My Mother’s Casket
Like mother, like daughter. For ten years, my mom did not speak to my grandma. How could that be, I wondered. I never understood, until I stopped all communication with my mother during the last six years of her life. Why? Because no matter how hard I tried, I could never meet any of her expectations. At some point I just got sick and tired of scraping up the courage to call her on the phone one more time, only to have her hang up on me.
In mid-October of 1990, my brother called. Mom’s liver was full of cancer. “Soon it will be over and done with,” I thought. It was a busy season. I had six weeks to go on the craft-fair circuit, selling the baskets that I’d been weaving for the past five years. My brother said that the family back home had everything under control.
Early in the morning of December 8th, he called again. Mom was dying. Ron and I drove the 24 hours from Virginia to Wisconsin, straight to the nursing home. Leona was semi-conscious. At first, looking down at her, I was in disbelief. The strong work-horse of my childhood now lay there, literally gasping for one more breath.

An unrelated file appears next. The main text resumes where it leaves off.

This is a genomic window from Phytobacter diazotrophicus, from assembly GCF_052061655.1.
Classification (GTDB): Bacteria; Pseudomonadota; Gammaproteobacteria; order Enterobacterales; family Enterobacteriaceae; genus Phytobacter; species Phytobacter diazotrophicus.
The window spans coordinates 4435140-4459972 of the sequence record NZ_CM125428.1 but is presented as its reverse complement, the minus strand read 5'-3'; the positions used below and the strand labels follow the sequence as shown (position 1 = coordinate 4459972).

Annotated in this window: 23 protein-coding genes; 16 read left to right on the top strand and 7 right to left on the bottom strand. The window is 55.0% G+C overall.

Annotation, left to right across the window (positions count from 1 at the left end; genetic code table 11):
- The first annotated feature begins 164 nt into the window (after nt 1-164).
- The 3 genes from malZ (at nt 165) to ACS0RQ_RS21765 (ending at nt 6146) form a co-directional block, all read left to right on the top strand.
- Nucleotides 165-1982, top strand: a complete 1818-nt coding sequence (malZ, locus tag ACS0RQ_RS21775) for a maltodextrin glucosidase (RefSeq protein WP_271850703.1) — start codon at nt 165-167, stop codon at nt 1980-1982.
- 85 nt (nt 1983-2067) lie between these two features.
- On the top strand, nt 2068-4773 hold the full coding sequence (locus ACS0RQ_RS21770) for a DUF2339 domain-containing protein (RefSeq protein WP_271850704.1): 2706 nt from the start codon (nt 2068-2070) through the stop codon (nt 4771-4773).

Her gasping went on for six hours. Then it was over. She was gone. Mingled with my sense of relief that her suffering was over were feelings of sadness–a sadness for her, and for me, and maybe for what could have been.
While viewing my mother in her casket, however, before the service started, something happened. She seemed to have a slight smile on her face; a peaceful, calm, finally-at-rest feeling. She almost looked like a movie star.
To this day, I don’t know how to put it into words, other than to say that seeing her lying there in her coffin was the start of a L-O-N-G healing process. The healing continues at this very moment, for even as I write this I am crying–my first deep-within, sobbing cry since my mom’s passing eleven years ago.